• under common law, where the above-mentioned statutes do not apply, however, no reciprocity is required.

To be recognised the foreign judgment should be for a fixed sum of money, should be final and conclusive on the merits of the case, should not be wholly satisfied, should be made by a court with jurisdiction and should not be the exercise of sovereign functions of a foreign state or be against public policy.

Once the judgment is recognised under any of the above mechanisms, it can be enforced as a Hong Kong judgment.

The hierarchy of the court structure has been discussed at 1.1 General Characteristics of Legal System.

The civil appeal structure in Hong Kong is governed by statute and can be divided as follows:

  • appeals from the decisions of a District Court/ High Court Master to the Judge in Chambers in the respective courts;
  • appeals from decisions of the District Court and the Court of First Instance (CFI) that are made before the Court of Appeal;
  • as provided by special statutes, appeals from certain tribunals can be made directly to the Court of Appeal; and
  • appeals from decisions of the Court of Appeal and the CFI lie before the Court of Final Appeal (CFA).

Judicial Review

Application for judicial review can only be made with the leave of the court before the Court of First Instance. If the decision to which the application relates is quashed by the CFI, it would remit the matter to the court, tribunal or authority concerned, with a direction to reconsider it and reach a decision in accordance with the findings of the Court of First Instance.

Review of Interlocutory Decisions

The CFI has no power to review interlocutory decisions and appeal is the only recourse.

The District Court may on sufficient cause being shown review the interlocutory order made at or before trial in connection with which the application was made.

Appeals can be made either as a matter or right or with the leave of the court, as determined by statute.

Appeal from the decision of the Master is generally as of right.

As a general rule, the following decisions require leave:

  • a decision of a Judge in the District Court;
  • a decision of a Judge of the Court of First Instance in an interlocutory matter;
  • an appeal against the decision of a Court of First Instance Judge solely on the question of costs;
  • a decision of a Judge of the Competition Tribunal in an interlocutory matter;
  • an appeal against the decision of a Competition Tribunal Judge solely on the question of costs;
  • a decision of the Lands Tribunal;
  • appeal against a consent order and must be made by both parties; and
  • appeal to the CFA may only be made on leave granted by the Court of Appeal or the CFA. Leave would be granted if the question involved is of great general or public importance, or otherwise, ought to be submitted to the court for decision.

An application for leave to appeal should be made to the judge or master of the respective court who gave that decision.

The test for leave to appeal (except to the CFA) is stipulated in section 14AA(4) of the High Court Ordinance, which provides that leave to appeal shall not be granted unless the appeal has a reasonable prospect of success, or there is some other reason in the interests of justice why the appeal should be heard.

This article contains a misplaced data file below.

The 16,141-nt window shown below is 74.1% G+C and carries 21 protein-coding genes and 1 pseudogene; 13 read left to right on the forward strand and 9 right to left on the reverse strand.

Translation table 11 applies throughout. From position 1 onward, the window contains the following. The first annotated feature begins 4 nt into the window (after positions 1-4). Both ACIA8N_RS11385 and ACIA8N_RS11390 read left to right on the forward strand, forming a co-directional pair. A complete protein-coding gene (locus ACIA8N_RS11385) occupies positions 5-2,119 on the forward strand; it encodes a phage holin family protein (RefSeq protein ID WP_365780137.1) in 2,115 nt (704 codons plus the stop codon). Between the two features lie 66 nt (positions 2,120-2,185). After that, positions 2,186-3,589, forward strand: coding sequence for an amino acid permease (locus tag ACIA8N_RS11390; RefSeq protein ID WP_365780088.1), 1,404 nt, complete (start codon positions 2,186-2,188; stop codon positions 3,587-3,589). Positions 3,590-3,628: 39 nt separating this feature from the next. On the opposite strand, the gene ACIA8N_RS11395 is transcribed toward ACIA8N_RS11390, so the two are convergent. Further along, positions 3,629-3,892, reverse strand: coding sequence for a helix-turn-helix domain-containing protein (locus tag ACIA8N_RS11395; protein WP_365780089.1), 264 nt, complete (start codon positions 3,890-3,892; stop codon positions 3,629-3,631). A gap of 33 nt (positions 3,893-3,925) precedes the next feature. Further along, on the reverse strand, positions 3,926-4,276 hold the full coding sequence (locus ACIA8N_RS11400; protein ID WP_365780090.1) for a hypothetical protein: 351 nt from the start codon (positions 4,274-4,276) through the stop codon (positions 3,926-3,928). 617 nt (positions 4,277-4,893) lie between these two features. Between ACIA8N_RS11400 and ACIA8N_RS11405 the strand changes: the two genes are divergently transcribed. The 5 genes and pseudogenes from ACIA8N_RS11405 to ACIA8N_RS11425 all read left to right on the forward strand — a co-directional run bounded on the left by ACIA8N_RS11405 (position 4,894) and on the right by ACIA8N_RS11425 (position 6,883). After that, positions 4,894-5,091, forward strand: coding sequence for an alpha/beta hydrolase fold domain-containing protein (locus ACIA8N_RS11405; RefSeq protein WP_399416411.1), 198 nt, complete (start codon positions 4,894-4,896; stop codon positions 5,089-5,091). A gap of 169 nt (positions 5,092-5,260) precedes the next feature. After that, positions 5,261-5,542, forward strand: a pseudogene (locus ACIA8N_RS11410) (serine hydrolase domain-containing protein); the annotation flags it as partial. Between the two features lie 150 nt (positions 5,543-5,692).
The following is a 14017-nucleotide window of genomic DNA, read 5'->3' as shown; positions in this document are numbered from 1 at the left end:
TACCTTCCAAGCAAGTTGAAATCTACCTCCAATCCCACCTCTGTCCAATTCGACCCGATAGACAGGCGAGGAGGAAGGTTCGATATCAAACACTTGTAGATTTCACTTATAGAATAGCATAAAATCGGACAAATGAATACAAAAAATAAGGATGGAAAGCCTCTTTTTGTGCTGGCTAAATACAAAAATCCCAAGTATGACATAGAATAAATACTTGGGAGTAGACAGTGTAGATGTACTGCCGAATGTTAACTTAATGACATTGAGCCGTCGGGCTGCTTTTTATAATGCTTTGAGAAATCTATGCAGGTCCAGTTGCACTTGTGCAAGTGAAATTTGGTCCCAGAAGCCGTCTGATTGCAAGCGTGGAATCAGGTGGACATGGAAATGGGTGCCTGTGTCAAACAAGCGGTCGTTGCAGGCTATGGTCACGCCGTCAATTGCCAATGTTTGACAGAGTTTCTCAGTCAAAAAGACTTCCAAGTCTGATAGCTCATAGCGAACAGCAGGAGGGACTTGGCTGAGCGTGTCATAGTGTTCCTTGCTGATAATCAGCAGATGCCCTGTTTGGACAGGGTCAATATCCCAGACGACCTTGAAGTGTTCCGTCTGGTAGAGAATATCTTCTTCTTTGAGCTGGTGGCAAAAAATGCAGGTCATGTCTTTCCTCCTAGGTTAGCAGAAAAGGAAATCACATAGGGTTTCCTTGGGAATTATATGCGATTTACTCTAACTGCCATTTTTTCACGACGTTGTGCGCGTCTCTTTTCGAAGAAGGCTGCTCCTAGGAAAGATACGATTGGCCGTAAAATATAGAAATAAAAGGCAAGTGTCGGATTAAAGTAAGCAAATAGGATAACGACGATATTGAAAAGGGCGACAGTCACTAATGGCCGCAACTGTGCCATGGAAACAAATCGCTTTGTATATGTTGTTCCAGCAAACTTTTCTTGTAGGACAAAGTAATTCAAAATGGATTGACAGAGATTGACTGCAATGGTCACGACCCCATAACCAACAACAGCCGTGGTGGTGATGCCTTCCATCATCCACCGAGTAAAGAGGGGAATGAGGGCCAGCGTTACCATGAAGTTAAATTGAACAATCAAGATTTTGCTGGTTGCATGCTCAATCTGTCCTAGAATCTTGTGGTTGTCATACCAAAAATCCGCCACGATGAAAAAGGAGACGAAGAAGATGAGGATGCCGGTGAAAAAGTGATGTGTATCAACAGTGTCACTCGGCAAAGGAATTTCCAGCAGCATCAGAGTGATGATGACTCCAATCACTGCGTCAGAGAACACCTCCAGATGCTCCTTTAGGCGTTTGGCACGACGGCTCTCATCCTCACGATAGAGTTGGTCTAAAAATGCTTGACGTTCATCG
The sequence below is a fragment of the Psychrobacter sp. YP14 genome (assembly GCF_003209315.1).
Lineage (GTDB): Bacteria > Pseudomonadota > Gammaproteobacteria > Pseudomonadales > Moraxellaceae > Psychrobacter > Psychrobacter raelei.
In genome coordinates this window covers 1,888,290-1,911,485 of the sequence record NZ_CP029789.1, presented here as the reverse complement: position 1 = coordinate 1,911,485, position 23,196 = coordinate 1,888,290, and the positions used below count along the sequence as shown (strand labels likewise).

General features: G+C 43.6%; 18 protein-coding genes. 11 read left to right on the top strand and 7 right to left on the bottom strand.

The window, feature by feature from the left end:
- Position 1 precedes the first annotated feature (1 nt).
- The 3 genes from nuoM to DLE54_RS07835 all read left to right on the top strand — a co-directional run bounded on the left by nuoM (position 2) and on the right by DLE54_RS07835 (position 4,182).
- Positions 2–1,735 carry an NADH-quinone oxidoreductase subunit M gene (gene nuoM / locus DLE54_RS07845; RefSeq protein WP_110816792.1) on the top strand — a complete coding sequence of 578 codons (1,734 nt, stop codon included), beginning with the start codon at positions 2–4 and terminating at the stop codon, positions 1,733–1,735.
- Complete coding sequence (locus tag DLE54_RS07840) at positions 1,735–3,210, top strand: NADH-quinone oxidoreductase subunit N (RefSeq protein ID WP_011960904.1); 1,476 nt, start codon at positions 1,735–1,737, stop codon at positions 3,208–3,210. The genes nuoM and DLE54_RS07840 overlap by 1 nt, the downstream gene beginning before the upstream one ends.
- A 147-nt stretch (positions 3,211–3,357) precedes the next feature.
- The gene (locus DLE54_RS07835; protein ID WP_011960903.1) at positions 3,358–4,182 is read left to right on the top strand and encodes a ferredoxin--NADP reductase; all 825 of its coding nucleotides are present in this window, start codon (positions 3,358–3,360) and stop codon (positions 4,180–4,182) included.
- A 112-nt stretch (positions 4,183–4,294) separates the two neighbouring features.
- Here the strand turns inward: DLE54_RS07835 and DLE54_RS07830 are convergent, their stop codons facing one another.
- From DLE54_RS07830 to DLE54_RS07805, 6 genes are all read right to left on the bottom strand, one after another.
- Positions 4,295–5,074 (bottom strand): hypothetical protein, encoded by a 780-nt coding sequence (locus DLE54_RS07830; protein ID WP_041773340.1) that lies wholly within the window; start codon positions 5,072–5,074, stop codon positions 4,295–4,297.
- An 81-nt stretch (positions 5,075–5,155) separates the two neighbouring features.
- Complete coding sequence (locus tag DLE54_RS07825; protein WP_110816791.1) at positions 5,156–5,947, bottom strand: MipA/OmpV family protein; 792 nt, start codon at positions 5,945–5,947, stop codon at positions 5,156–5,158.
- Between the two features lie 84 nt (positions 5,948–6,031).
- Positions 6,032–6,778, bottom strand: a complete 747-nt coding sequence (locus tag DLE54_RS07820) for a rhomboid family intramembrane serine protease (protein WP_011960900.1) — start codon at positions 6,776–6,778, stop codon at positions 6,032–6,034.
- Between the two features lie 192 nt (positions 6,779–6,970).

Where appeal is a matter of right, the appellant should serve a notice of appeal on the respondent and the court below within 28 days of the decision. Where leave is required, an application for leave should be made to the Judge handing down the decision within 14 days of the decision, failing which to the Court of Appeal.

Leave to appeal to the Court of Appeal must be made by summons. The application must be supported by a statement of the reasons why leave should be granted, accompanied by a bundle with draft grounds of appeal.

In the case of appealing from the decision of the Court of Appeal, if leave to appeal is refused by the Court of Appeal, a further application can be made to the Court of Final Appeal within 28 days.

Appeal can be made on the following grounds:

  • challenges on question of law;
  • challenges on findings of fact; and
  • challenges as to exercise of discretion.

The general rule is that there is a rehearing of the first instance decision unless when there are statutory exceptions. Rehearing does not imply a fresh trial but a consideration of the entire evidence and the trial.

The leave of the court is required to raise for the first time in appeal, new points which were not considered in the court below. Fresh evidence can be adduced on appeal if it could not have been procured at trial with reasonable diligence, if it could crucially impact the outcome if considered and on the understanding that it must not be inherently improbable.

While granting the leave to appeal, the court may restrict the grounds of appeal. The grant of leave to appeal against an interlocutory decision to the Court of Appeal may be restricted to a "a particular issue arising out of the interlocutory judgment or order".

Further, leave to appeal may also be subjected to conditions for securing just, expeditious and economical disposal of the appeal. The conditions may include security for costs, a timetable to be followed by the parties to avoid delay, and/or include the grant of a stay of the order pending the appeal.